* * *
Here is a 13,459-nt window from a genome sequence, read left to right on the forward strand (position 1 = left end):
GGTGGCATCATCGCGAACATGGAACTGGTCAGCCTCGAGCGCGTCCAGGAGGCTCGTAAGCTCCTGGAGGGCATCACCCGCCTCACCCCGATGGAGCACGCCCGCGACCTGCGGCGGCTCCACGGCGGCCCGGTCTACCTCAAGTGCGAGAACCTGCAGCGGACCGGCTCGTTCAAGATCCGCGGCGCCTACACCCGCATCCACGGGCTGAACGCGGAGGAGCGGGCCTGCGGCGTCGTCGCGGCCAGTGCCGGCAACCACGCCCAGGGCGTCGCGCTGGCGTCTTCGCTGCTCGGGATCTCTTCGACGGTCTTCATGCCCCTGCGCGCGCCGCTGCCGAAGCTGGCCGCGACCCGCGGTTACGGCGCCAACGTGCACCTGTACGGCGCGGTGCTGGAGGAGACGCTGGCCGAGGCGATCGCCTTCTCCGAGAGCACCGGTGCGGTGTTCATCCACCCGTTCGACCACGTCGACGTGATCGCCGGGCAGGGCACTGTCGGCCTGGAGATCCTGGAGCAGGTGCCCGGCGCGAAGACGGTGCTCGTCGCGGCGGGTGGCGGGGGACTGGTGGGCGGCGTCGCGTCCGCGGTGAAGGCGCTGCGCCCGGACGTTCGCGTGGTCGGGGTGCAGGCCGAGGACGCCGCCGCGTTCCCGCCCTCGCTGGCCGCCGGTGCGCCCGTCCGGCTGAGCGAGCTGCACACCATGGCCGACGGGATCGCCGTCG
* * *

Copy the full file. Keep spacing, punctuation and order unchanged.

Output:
Here is a 13,459-nt window from a genome sequence, read left to right on the forward strand (position 1 = left end):
GGTGGCATCATCGCGAACATGGAACTGGTCAGCCTCGAGCGCGTCCAGGAGGCTCGTAAGCTCCTGGAGGGCATCACCCGCCTCACCCCGATGGAGCACGCCCGCGACCTGCGGCGGCTCCACGGCGGCCCGGTCTACCTCAAGTGCGAGAACCTGCAGCGGACCGGCTCGTTCAAGATCCGCGGCGCCTACACCCGCATCCACGGGCTGAACGCGGAGGAGCGGGCCTGCGGCGTCGTCGCGGCCAGTGCCGGCAACCACGCCCAGGGCGTCGCGCTGGCGTCTTCGCTGCTCGGGATCTCTTCGACGGTCTTCATGCCCCTGCGCGCGCCGCTGCCGAAGCTGGCCGCGACCCGCGGTTACGGCGCCAACGTGCACCTGTACGGCGCGGTGCTGGAGGAGACGCTGGCCGAGGCGATCGCCTTCTCCGAGAGCACCGGTGCGGTGTTCATCCACCCGTTCGACCACGTCGACGTGATCGCCGGGCAGGGCACTGTCGGCCTGGAGATCCTGGAGCAGGTGCCCGGCGCGAAGACGGTGCTCGTCGCGGCGGGTGGCGGGGGACTGGTGGGCGGCGTCGCGTCCGCGGTGAAGGCGCTGCGCCCGGACGTTCGCGTGGTCGGGGTGCAGGCCGAGGACGCCGCCGCGTTCCCGCCCTCGCTGGCCGCCGGTGCGCCCGTCCGGCTGAGCGAGCTGCACACCATGGCCGACGGGATCGCCGTCG